Do you ever take your dog out on the boat from your lakefront property? Here are some tips that will make your day on the water safe and enjoyable for all the pet participants.
PFD’S (Personal Flotation Device). If your dog falls overboard, will he/she be able to avoid exhaustion or hypothermia before they can be retrieved? Believe it or not, PFD’s are made just for dogs and may be purchased all the major marine vendors. Make sure the PFD fits securely and allow your dog to practice swimming while wearing it. If your dog has never worn a PFD they may be resistant to it at first. Give them time to get acquainted with it before actually getting on the boat.
FRESH DRINKING WATER. Always have enough fresh drinking water available for your dog. Canines lose fair amounts of body fluid when they pant, so be sure to keep them hydrated. While moving and bouncing boats may not be the most practical place for a dog bowl, an alternative it to allow your dog to drink out of a sports bottle, which are less messy and you can squirt water right into their mouth.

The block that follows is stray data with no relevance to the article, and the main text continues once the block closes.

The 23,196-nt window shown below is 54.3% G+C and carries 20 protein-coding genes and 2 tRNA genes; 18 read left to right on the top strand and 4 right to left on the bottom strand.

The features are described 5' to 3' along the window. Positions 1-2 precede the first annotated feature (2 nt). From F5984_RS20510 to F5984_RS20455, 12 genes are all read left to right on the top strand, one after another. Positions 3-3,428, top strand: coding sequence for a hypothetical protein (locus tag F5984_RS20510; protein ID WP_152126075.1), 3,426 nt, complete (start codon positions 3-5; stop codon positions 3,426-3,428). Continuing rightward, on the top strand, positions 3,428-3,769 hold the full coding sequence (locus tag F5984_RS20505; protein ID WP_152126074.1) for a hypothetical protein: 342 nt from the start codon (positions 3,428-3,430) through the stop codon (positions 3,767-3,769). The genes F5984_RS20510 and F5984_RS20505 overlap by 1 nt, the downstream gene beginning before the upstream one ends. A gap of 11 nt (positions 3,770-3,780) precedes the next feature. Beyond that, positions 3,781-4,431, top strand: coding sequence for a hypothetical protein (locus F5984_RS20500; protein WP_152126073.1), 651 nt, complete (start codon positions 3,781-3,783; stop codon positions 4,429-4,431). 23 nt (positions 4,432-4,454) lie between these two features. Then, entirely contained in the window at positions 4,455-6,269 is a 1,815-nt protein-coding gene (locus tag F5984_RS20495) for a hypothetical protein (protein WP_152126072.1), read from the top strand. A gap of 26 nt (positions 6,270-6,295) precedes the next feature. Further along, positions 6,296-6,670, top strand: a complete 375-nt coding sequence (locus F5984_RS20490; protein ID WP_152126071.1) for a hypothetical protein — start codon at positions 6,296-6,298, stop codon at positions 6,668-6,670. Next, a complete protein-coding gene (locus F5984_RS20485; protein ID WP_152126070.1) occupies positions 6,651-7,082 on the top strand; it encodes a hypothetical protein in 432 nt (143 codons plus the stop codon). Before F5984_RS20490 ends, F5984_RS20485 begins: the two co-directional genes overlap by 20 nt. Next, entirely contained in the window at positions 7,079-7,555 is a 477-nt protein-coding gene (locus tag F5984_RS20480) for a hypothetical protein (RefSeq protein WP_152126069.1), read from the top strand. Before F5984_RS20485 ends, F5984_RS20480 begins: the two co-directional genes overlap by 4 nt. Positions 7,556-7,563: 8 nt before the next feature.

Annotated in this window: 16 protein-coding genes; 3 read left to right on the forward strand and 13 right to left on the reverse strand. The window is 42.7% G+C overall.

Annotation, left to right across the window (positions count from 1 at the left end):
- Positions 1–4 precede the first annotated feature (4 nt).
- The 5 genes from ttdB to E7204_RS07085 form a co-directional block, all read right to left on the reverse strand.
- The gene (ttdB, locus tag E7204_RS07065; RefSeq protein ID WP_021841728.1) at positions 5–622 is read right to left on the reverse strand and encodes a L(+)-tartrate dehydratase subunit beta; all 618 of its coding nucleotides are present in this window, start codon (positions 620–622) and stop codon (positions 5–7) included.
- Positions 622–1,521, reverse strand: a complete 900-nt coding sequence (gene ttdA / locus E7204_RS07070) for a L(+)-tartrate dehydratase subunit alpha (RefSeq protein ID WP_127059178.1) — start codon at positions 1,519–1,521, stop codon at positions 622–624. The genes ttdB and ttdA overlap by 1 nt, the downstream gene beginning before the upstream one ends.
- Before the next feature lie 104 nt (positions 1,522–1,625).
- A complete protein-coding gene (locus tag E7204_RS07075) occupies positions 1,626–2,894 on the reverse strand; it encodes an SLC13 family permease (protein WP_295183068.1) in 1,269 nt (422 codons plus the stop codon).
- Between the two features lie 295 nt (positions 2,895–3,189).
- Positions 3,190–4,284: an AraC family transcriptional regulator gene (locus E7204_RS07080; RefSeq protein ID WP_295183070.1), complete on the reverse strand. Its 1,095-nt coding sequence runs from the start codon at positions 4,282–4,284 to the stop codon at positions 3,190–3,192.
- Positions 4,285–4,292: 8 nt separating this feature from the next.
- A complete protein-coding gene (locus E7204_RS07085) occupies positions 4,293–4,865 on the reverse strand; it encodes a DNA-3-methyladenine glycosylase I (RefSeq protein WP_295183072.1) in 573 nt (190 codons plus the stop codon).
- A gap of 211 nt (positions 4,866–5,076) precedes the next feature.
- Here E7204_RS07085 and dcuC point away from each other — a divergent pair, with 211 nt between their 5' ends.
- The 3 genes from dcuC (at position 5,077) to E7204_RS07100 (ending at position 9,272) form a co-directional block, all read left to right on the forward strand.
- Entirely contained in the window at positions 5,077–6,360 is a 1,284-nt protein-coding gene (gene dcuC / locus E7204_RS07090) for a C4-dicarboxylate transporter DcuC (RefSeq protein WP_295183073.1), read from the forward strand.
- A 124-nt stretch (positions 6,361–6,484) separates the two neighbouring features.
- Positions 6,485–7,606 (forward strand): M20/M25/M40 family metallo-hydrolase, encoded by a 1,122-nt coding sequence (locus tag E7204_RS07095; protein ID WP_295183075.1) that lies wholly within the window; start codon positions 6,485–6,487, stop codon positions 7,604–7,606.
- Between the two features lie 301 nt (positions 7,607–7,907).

SUN AND HEAT. Excessive sun exposure can cause heat problems for animals. Just as with humans, they include sun stroke, heat cramps, and heat exhaustion. Providing a shaded are for your pet is a good idea. Again, give them plenty of water. Let them take a dip in the water to cool them down if necessary. Boat surfaces, such as fiberglass, can get extremely hot in the sun. Dogs absorb heat through the pads on their feet so be sure to protect them.
RELIEVING THEIR BLADDER. If your boat surface allows, try to train your dog to go to the bathroom in a specific spot. This eliminates stepping in surprises and you can easily wipe it clean. Obviously, if your boat flooring is carpet the first suggestion isn’t ideal. If this is the case, be sure to allow your dog to go ashore so they can do their business.
THE INEXPERIENCED BOATING DOG. If you’ve never brought your dog out on a boat, don’t assume they will enjoy boating. They often prefer still and stable surfaces. A day or so before you plan on taking your dog boating, allow them to get acquainted with the boat while it is still on the trailer or at dock. This is also a good time to let them wear their PFD for the first time. Your next step is to crank the engine since it may be an unfamiliar sound to your dog.
Make your first outing on the water a short one just to allow your pet to get acclimated to boat movement. Humans get seasick so there is no reason to think your pet will not do the same.
Scott Freerksen “The Lake Guy”, Owner/Broker, Realtor®, Lakefront Living Realty, LLC, Office: (508) 377-7167, EMail: email@example.com